A Public Company Candidate?
Even before considering the issues surrounding control — and the concerns the founder might have about losing it — one must ask if the company is even a good candidate for the public markets. As noted, steady quarter-to-quarter earnings performance is vastly important in the public securities markets. Therefore, companies with healthy sales and even robust growth — two requirements for public company success — might still be problematic if their sales, on a quarterly basis, are lumpy or cyclical. A couple of bad quarters can greatly devalue the company’s share price and cause a significant decline in the net worth of the founder (assuming much of it is tied up in shares of the company). And it can take years for the share price to recover.
Another issue revolves around the senior management team required for a public company. In a private entrepreneurial company, the founder may have superior skills and may be the enterprise’s knowledge guru. And as a private company, this may still be the critical skill set of the management team. But in a public company, a CEO’s ability to generate and hold the confidence of the investor community is probably of paramount importance. Thus, many sensible founders change their public titles following the IPO and bring in seasoned senior management — such as a new CEO and CFO — to take the public company to the next level. Many founders that have not followed this path have not done so well — and have devalued their companies as a result.
Once the founder has thought through the various issues noted above, and the decision is made to go public, then the exercise turns to the nuts and bolts of the public offering process. We will discuss this topic in the next Part.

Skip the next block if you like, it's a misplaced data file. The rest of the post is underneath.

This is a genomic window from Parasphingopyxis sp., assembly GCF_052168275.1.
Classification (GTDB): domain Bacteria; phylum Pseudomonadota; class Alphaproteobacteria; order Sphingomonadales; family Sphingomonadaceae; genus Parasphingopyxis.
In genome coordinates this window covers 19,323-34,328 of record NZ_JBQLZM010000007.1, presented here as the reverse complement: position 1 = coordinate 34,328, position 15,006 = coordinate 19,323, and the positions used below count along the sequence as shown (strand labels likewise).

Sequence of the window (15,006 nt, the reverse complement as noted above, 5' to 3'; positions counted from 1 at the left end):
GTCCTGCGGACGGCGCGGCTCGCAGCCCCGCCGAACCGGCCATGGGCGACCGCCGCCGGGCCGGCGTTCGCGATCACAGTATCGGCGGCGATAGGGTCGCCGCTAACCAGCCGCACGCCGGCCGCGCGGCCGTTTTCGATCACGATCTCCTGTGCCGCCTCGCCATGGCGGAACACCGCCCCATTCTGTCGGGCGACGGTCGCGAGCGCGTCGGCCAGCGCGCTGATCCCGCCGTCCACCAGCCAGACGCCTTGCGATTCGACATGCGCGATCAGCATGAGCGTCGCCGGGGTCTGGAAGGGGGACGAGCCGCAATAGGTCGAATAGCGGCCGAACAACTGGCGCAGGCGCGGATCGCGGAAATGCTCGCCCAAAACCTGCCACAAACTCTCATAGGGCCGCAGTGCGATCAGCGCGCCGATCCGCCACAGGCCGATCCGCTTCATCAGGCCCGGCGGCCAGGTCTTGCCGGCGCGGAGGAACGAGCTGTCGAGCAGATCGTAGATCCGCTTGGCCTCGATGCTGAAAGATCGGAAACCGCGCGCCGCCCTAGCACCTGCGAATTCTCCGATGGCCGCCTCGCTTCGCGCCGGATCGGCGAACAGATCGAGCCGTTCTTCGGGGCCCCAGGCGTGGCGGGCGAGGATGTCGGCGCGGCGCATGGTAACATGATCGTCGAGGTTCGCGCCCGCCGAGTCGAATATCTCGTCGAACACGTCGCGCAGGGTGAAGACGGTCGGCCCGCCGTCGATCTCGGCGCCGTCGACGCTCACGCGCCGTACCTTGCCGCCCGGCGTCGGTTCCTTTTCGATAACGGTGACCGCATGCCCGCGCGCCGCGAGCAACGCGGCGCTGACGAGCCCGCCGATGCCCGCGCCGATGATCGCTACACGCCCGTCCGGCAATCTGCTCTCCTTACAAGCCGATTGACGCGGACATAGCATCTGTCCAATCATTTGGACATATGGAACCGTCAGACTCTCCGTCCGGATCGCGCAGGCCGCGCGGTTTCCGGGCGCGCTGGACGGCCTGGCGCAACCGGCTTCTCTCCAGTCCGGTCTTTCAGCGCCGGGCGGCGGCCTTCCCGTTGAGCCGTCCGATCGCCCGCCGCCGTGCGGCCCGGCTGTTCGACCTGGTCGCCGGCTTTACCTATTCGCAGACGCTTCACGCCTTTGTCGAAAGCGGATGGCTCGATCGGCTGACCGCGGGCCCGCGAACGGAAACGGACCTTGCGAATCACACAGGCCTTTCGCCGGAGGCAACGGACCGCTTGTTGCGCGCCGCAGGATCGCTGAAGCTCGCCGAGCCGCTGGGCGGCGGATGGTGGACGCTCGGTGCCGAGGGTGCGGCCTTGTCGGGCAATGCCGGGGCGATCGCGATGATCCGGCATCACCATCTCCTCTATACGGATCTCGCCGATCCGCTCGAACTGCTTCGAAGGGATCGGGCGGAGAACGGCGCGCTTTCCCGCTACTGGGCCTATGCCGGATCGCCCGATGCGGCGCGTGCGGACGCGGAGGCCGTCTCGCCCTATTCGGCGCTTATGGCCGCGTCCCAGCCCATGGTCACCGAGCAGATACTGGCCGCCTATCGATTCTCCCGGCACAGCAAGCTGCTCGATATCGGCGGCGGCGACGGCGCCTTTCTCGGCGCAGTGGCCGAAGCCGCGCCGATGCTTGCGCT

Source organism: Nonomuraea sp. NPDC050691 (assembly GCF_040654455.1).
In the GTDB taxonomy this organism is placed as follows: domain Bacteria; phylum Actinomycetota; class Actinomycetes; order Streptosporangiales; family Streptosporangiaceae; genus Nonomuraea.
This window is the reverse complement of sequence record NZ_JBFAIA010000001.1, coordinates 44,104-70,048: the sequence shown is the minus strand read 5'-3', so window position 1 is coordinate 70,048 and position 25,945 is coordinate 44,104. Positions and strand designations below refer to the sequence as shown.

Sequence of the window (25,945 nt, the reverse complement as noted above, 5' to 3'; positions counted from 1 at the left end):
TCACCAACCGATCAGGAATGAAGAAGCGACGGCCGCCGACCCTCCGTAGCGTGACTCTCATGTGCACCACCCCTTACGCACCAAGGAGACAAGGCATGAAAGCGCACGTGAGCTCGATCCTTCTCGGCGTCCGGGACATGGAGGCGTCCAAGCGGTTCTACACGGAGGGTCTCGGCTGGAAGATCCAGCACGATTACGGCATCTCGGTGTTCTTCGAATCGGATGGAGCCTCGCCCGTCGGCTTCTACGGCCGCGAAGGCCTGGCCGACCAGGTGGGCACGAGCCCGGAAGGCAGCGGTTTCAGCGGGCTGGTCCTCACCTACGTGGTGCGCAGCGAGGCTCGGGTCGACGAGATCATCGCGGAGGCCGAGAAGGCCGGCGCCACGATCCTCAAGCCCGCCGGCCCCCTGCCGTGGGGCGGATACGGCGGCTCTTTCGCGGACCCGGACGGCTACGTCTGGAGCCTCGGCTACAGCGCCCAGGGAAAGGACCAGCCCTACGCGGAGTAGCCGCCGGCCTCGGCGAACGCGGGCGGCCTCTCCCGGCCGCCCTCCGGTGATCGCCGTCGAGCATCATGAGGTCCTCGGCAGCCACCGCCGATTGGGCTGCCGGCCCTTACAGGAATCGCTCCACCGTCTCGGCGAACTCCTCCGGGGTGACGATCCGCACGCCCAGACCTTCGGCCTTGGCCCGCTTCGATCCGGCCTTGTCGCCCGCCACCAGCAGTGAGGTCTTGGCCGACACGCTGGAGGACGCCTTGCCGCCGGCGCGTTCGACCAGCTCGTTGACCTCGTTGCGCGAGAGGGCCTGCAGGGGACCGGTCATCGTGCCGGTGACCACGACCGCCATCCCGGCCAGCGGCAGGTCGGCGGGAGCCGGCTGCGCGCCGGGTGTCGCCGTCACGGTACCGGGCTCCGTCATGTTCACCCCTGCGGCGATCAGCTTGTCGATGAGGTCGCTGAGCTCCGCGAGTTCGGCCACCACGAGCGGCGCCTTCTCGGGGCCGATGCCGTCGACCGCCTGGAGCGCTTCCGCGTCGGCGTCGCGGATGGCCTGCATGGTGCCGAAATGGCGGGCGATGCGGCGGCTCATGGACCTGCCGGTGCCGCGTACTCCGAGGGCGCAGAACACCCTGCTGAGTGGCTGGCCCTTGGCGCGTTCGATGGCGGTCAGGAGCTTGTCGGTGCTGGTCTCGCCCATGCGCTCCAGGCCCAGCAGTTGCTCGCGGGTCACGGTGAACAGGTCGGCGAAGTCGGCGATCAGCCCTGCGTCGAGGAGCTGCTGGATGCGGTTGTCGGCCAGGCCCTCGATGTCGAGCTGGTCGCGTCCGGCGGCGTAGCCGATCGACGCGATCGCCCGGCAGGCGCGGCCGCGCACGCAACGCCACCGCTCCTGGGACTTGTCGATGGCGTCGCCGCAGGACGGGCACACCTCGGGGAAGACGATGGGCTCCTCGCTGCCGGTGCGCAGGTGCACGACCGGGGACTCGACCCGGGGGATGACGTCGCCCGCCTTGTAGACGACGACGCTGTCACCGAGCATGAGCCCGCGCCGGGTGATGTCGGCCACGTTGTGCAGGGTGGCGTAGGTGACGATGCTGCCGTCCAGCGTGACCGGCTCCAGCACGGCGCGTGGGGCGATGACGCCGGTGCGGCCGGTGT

In the last two Parts, we outlined why some private entrepreneurial businesses go public — and why many do not. If you have worked through the pros and cons of becoming a public company, and you do want to sell shares in the public market, we now turn to the process of the initial public offering (or IPO, as it is colloquially known).
The Internal IPO Team
The first process step is to organize the team that will stickhandle the complicated legal, regulatory and financial exercise that is an IPO. Internally, your CFO and CMO (Chief Marketing Officer, often a VP Marketing) will be two key people, usually with important input from the CEO and various other senior officers of the company.
One challenge you have is that the IPO process will suck up a large amount of the CFO’s and CMO’s time (up to six to nine months, the typical length of an IPO process). It will mean that these two important people will have much less time for their “daily jobs.” So, ideally your company has planned for this and is able to shift some of their usual duties to others.
However, it is not uncommon, particularly with smaller, growing, entrepreneurial companies that go public, that several others from the senior management team (in particular, the VP Sales) get too involved in the IPO process, such that the company takes its eye off the ball for a couple of quarters (especially in terms of pursuing and closing sales). The result can be, for example, that sales suffer in the quarter or two following the IPO. This can then lead to a drop in the (now publicly traded) share price of the company to below the IPO issue price, a situation that can be discouraging to investors and employees alike (employees because they typically have options to buy shares of the company).
Therefore, it is critical that you have all senior management exercise discipline in terms of the amount of time devoted to the IPO process. The team cannot lose sight of the fact that as exciting — and challenging and important — as the IPO process is, there is still a business to run (if not more so, now that you will soon be a public company, and everyone will see your next quarterly financial results). Through diligent planning and execution, the more successful IPOs will use the process as a springboard to more growth and opportunity.